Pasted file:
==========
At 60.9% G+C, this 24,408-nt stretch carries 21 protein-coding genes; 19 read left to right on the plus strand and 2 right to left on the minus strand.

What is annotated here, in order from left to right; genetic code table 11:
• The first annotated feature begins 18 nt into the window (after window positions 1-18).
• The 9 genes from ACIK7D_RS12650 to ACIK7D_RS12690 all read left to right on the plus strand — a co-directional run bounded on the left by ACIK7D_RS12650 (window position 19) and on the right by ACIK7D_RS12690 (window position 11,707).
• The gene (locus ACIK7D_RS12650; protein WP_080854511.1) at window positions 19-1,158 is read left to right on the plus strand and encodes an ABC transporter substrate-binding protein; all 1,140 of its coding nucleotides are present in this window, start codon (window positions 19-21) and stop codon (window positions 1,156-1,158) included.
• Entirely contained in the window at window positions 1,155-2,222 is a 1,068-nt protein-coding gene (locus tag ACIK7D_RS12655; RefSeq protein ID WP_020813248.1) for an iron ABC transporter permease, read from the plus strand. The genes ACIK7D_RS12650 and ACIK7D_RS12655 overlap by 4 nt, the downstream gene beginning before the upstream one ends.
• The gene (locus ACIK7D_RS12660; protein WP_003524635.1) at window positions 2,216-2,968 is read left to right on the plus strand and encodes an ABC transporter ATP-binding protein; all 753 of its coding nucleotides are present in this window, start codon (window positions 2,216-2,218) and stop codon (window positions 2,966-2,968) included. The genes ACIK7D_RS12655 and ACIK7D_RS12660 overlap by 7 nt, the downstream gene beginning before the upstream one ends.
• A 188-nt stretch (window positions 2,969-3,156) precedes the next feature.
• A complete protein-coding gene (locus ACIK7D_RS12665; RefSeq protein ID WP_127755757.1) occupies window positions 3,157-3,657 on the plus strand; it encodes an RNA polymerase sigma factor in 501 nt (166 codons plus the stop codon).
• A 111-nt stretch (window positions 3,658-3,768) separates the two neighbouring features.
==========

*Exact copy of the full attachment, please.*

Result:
At 60.9% G+C, this 24,408-nt stretch carries 21 protein-coding genes; 19 read left to right on the plus strand and 2 right to left on the minus strand.

What is annotated here, in order from left to right; genetic code table 11:
• The first annotated feature begins 18 nt into the window (after window positions 1-18).
• The 9 genes from ACIK7D_RS12650 to ACIK7D_RS12690 all read left to right on the plus strand — a co-directional run bounded on the left by ACIK7D_RS12650 (window position 19) and on the right by ACIK7D_RS12690 (window position 11,707).
• The gene (locus ACIK7D_RS12650; protein WP_080854511.1) at window positions 19-1,158 is read left to right on the plus strand and encodes an ABC transporter substrate-binding protein; all 1,140 of its coding nucleotides are present in this window, start codon (window positions 19-21) and stop codon (window positions 1,156-1,158) included.
• Entirely contained in the window at window positions 1,155-2,222 is a 1,068-nt protein-coding gene (locus tag ACIK7D_RS12655; RefSeq protein ID WP_020813248.1) for an iron ABC transporter permease, read from the plus strand. The genes ACIK7D_RS12650 and ACIK7D_RS12655 overlap by 4 nt, the downstream gene beginning before the upstream one ends.
• The gene (locus ACIK7D_RS12660; protein WP_003524635.1) at window positions 2,216-2,968 is read left to right on the plus strand and encodes an ABC transporter ATP-binding protein; all 753 of its coding nucleotides are present in this window, start codon (window positions 2,216-2,218) and stop codon (window positions 2,966-2,968) included. The genes ACIK7D_RS12655 and ACIK7D_RS12660 overlap by 7 nt, the downstream gene beginning before the upstream one ends.
• A 188-nt stretch (window positions 2,969-3,156) precedes the next feature.
• A complete protein-coding gene (locus ACIK7D_RS12665; RefSeq protein ID WP_127755757.1) occupies window positions 3,157-3,657 on the plus strand; it encodes an RNA polymerase sigma factor in 501 nt (166 codons plus the stop codon).
• A 111-nt stretch (window positions 3,658-3,768) separates the two neighbouring features.